Following A Dastardly Plot (2018), the plucky heroes seek vindication and victory through a daring quest to discover the South Pole.
Although the government has sworn Molly Pepper, her inventor mother, Cassandra, and her friend Emmett Lee to secrecy regarding the truth of the World Fair—meaning they can’t claim ownership of their heroics—things should be looking up for the Peppers. But when Thomas Edison and Alexander Graham Bell fail to secure the votes to allow women into the Inventors’ Guild, which would secure Cassandra both recognition and financial rewards, the inventor goes into a funk and her daughter schemes to let the truth out. Also scheming is intrepid young investigative reporter Nellie Bly (whose constant disguises and alter egos are a running gag). Thwarted by the government, they launch a desperate gambit with the help of the Mothers of Invention to beat Bell to the South Pole, where he’s pursuing the villainous Rector. The first act’s pacing is a little off, but the characters’ frustrations with their circumstances and oppressions are tangible. As the plot (a string of treacherous betrayals) picks up, so does the humor. While racial descriptors are mainly absent (leaving most characters assumed white), people of color are present in a stop in Barbados, and African American inventor Sarah Goode returns. Furthermore, the oppression experienced by Chinese-born Emmett Lee is openly dealt with. The ending is a minor cliffhanger. A glossary-style afterword separates fact from fiction. Readers new to the series should start with Vol. 1.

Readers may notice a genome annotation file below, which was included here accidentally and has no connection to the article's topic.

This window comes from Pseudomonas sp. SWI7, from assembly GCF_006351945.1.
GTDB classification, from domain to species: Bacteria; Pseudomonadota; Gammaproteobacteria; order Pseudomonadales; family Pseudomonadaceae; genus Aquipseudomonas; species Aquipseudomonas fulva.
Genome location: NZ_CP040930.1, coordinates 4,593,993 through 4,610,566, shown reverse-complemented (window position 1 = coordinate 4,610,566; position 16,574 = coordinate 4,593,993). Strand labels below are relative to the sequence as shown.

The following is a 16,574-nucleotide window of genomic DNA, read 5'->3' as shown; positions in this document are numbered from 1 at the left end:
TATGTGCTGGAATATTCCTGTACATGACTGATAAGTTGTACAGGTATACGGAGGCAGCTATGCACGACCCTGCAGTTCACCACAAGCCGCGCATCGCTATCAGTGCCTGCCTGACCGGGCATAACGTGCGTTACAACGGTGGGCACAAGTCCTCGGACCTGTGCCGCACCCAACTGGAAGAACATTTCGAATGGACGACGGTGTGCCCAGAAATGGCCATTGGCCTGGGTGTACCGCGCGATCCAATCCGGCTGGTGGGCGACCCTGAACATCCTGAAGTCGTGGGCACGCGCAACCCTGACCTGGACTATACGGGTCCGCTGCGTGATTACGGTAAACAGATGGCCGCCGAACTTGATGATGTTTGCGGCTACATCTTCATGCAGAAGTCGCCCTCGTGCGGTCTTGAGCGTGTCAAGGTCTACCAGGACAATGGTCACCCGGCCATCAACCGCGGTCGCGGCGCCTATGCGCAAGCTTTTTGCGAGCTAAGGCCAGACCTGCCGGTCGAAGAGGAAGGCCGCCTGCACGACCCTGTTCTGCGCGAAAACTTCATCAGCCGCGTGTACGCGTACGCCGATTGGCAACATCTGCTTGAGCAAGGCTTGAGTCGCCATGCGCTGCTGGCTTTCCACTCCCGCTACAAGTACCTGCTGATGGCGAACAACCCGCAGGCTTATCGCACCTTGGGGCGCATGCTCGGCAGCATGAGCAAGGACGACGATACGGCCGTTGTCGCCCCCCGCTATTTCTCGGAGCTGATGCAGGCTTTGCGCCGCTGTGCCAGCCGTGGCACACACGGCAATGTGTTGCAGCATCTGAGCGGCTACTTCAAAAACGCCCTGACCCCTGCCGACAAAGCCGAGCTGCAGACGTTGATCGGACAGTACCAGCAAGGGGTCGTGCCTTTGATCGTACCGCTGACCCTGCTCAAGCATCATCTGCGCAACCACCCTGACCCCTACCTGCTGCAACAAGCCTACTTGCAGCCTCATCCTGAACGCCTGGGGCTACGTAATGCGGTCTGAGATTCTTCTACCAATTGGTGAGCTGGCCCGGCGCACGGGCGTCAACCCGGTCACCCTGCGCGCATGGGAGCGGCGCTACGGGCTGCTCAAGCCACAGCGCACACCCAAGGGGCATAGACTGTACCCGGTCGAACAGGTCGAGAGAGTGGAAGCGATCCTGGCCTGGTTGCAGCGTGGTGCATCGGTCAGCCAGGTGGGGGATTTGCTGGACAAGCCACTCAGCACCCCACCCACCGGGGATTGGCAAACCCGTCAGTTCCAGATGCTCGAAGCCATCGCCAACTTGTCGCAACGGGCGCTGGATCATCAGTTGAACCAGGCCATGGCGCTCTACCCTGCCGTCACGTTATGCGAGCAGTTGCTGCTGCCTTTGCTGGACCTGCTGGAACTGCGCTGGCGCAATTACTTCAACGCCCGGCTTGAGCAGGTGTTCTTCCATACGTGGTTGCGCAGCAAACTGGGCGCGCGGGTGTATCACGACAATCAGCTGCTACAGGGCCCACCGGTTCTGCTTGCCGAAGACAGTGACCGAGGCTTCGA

Slapstick leavens this back-stabbing adventure. (Historical science-fantasy. 8-12)